The Great Indoors

Investing in Building More Under Cover

Newport News Shipbuilding's carrier construction program is building two new facilities to move more work indoors. The reason is simple: The massive buildings allow more work to be done out of the rain, snow and heat.

Historically, inclement weather has had a major impact on building aircraft carriers, creating a challenging, and oftentimes, inefficient work environment. Several years ago, the shipyard set out to change that and built three construction facilities designed to help shipbuilders move more assembly and outfitting work indoors.

Earlier carriers were built in the dry dock, but with the Ford class, we’re doing work earlier to make the overall process better,” said Geoff Hummel, Kennedy’s construction director. “With more work we can do early on, we make the build process that much more efficient,” he said. In fact, from Ford to Kennedy, 30 percent less work is being done on the ship, and 20 percent has been moved to the shops. These numbers will continue to grow over the life of the program.

In June 2015, NNS broke ground on the Joint Manufacturing Assembly Facility (JMAF), with the goal of bringing even more work indoors.

A conceptual rendering of the future Joint Manufacturing Assembly Facility on the northern tip of Newport News Shipbuilding.

“It’s the people behind the art and science of shipbuilding who make all the difference,” Newport News Shipbuilding President Matt Mulherin said at the ground-breaking. “This facility is going to help them in their daily jobs. It will improve their quality of life and safety by moving work indoors, where they are protected from the weather. And it will provide on-site support services and equipment, which gives them everything they need to do their job in one location. These improvements will increase productivity and efficiency, while driving down overall cost and ensuring schedule performance.”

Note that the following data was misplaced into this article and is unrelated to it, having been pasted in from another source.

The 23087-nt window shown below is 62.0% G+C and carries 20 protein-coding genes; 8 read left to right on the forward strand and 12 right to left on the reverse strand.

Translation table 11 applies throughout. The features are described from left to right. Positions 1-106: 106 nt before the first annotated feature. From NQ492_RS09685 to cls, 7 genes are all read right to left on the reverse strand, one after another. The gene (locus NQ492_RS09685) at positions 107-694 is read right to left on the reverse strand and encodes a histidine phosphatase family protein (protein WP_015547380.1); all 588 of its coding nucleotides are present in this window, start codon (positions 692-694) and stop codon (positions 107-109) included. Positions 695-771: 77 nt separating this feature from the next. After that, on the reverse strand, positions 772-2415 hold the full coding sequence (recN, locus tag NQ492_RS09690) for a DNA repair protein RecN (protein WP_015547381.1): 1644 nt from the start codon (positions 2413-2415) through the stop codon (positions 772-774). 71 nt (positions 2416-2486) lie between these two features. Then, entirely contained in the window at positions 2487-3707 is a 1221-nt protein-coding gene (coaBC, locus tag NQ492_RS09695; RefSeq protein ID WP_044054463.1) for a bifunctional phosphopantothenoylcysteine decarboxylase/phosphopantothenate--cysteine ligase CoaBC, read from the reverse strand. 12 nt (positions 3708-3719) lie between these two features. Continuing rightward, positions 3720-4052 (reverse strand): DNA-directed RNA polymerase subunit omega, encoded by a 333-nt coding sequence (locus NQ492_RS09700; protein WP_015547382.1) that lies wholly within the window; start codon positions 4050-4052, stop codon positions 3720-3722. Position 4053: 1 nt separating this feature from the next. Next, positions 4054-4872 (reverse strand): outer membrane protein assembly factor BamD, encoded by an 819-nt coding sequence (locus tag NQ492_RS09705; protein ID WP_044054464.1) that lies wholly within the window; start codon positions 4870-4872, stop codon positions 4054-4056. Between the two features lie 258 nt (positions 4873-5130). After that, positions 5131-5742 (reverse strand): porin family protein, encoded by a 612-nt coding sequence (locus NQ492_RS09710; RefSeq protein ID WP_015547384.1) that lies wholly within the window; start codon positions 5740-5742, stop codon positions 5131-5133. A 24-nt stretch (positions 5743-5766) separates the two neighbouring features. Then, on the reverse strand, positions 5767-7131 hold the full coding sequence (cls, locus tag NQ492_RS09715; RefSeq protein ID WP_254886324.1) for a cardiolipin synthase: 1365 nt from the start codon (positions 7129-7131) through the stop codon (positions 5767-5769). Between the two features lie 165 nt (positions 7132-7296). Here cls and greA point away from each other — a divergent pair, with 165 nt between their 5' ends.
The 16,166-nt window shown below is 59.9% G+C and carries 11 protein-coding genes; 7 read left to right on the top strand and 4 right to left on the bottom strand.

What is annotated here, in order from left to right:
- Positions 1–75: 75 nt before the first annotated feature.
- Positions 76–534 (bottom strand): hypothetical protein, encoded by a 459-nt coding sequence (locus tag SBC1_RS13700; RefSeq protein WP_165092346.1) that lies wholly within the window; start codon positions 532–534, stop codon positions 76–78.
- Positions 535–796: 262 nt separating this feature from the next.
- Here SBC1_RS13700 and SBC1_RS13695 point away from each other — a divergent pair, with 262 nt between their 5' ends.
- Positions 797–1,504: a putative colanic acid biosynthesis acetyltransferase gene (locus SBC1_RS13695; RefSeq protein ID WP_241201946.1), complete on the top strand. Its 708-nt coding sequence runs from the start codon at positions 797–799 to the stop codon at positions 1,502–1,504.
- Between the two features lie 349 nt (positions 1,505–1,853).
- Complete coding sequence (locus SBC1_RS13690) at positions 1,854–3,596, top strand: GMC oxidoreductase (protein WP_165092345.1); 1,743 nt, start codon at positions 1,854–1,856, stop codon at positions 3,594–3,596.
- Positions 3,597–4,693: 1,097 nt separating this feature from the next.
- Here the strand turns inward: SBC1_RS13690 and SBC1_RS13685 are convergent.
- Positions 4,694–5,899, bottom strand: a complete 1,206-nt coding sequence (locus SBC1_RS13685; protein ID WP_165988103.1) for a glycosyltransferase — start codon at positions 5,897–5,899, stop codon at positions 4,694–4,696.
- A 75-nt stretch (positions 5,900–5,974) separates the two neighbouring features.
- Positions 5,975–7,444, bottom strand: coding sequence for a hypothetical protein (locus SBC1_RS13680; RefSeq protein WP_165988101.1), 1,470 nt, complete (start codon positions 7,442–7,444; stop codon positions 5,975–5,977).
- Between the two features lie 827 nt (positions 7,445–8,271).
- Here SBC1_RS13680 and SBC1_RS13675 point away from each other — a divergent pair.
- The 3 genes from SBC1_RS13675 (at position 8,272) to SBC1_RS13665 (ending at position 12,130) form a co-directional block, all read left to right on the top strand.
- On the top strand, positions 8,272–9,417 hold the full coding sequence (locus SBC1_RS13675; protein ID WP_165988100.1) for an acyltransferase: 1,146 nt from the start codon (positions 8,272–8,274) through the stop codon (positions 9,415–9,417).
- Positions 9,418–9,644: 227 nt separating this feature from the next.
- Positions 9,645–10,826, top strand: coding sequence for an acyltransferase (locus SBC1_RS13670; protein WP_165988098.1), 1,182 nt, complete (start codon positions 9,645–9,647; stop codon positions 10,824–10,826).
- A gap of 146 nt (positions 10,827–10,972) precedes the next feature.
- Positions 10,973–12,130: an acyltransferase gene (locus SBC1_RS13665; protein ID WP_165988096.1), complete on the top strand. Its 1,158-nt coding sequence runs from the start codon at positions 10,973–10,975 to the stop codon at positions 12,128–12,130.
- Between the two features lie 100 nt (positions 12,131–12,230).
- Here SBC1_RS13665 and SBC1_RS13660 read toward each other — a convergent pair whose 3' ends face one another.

Taking Cover

Buildings aren’t the only way to protect shipbuilders from the elements and improve efficiency.

“We’re also getting weather covers on the platen,” said Mike Butler, program director for Kennedy. “On the final assembly platen, we’re going to have large covers that we’ll be able to move on rails to cover units and superlifts. They will provide shade and protect our shipbuilder’s from the rain.”

This investment will help boost productivity for tasks like unit-joining, component installation, space outfitting, and surface preparation and coating.

New Tools of the Trade

As buildings and covers are erected to ramp up production, Newport News is also upgrading the tools shipbuilders use to construct Ford-class carriers.

To lift massive superlifts into the dry dock, shipbuilders need a massive crane to handle the weight.

“Big Blue is our 1,050-ton crane in the North Yard,” Hummel said. “We can’t build carriers without it.”

The crane was built in 1976 to lift up to 900 metric tons, but to hoist Ford-class superlifts, Big Blue’s capacity was reinforced to 1,050 metric tons. The investment has paid off—the heaviest lift performed on Ford weighed 1,026 tons.

The shipyard is also investing an estimated $50 million in welding equipment modernization. Phased to complete in 2019, the investment will bring in modern technologies to improve mechanization, process efficiencies and standardization.

“Welding technology has moved from analog to digital,” explained Brian Burroughs, who leads Newport News’ welding school. “The shipyard does more automatic welding now, too.” With updated welding equipment, shipbuilders will be more precise with structural welding, pipe welding and more.

All About The Shipbuilder

New buildings, covers and tools all help shipbuilders do what they do best: build aircraft carriers for the U.S. Navy. By investing in the shipyard work environment, Newport News is making construction safer, quicker and more efficient for the thousands of shipbuilders who will deliver Kennedy, Enterprise (CVN 80) and future Ford-class carriers.

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